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The EEA and the EU

This content applies to England

A list of the countries that form the EEA and EU .

European Economic Area (EEA) and European Union (EU) nationals can be divided as follows.

Nationals with 'full rights'

Nationals from the following countries can be described as having 'full rights' - Austria, Belgium, Cyprus, Denmark, Finland, France, Germany, Greece, Republic of Ireland, Italy, Luxembourg, Malta, Netherlands, Portugal, Spain, Sweden, and the United Kingdom.

In addition, since:

  • 1 May 2011, the former A8 States of Czech Republic, Estonia, Hungary, Latvia, Lithuania, Poland, Slovakia and Slovenia. 
  • 1 January 2014, the former A2 States of Bulgaria and Romania.
  • 1 July 2018, the Republic of Croatia.

EEA nationals

Iceland, Norway and Liechtenstein are only members of the EEA. Switzerland has an Association Agreement with the EU.

Difference between EEA and EU nationals

In most cases, it no longer matters whether the applicant is a national of a Member State of the EU or a national of a state that is only a member of the EEA.[1]

There is one situation where it could be of importance that a person is a national of a state that is only a member of the EEA: nationals of Iceland, Norway and Liechtenstein are not citizens of the EU as defined by Article 20 of the Treaty on the Functioning of the European Union (TFEU) and therefore do not have the general right of free movement provided to EU citizens under Article 21 TFEU. However, as EEA nationals, they can rely on the secondary legislation with regard to free movement, including the EU/EEC Regulations and Directives. The distinction between EU and EEA nationals is becoming less significant in EU law and the Immigration (European Economic Area) Regulations  apply the same rights of residence to citizens of EU countries, EEA countries and Switzerland.[2]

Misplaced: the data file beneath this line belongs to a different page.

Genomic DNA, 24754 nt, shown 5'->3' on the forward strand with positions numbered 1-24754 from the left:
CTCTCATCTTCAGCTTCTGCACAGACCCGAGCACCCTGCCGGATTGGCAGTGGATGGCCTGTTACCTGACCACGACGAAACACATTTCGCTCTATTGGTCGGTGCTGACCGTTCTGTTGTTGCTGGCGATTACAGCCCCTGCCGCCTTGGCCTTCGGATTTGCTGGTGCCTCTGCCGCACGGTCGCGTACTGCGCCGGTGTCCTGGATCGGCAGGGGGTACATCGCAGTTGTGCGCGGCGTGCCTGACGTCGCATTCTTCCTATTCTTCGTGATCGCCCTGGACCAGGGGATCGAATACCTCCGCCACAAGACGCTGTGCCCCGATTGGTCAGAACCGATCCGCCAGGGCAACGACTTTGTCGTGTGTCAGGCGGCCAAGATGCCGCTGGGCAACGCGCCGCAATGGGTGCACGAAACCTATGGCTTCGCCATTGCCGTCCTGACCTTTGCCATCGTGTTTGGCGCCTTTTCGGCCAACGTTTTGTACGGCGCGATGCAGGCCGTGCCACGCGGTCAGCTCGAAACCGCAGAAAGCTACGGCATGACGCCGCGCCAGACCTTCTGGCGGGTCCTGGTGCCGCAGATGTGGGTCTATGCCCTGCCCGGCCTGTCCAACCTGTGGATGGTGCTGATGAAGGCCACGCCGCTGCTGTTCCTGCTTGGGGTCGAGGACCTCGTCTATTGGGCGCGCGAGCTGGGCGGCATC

The legislative references and the footnotes on this page reflect the law in England. In Wales, very similar rules made under Welsh legislation apply, but the references may be different. Contact Shelter Cymru for more information about the law in Wales.

[1] The EU and the EEA remain distinct legal entities. EEA states are party to the multilateral Agreement on the European Economic Area (EEA) signed at Oporto on 2 May 1992.

[2] Immigration (European Economic Area) Regulations 2016 SI 2016/1052.

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